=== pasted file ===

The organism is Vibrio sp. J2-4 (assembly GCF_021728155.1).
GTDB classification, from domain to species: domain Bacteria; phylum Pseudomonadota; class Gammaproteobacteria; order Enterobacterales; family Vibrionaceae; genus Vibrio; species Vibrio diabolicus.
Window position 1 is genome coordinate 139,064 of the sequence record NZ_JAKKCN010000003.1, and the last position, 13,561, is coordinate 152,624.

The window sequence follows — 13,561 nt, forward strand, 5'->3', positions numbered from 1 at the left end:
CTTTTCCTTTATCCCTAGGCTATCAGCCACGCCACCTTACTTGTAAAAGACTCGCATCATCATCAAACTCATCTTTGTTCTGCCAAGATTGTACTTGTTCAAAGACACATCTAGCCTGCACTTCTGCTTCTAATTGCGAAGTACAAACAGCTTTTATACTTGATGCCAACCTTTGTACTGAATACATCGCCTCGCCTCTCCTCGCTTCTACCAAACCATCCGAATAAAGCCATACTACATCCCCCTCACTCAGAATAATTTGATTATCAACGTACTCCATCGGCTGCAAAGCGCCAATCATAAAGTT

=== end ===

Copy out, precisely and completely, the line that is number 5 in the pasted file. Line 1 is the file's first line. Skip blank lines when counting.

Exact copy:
CTTTTCCTTTATCCCTAGGCTATCAGCCACGCCACCTTACTTGTAAAAGACTCGCATCATCATCAAACTCATCTTTGTTCTGCCAAGATTGTACTTGTTCAAAGACACATCTAGCCTGCACTTCTGCTTCTAATTGCGAAGTACAAACAGCTTTTATACTTGATGCCAACCTTTGTACTGAATACATCGCCTCGCCTCTCCTCGCTTCTACCAAACCATCCGAATAAAGCCATACTACATCCCCCTCACTCAGAATAATTTGATTATCAACGTACTCCATCGGCTGCAAAGCGCCAATCATAAAGTT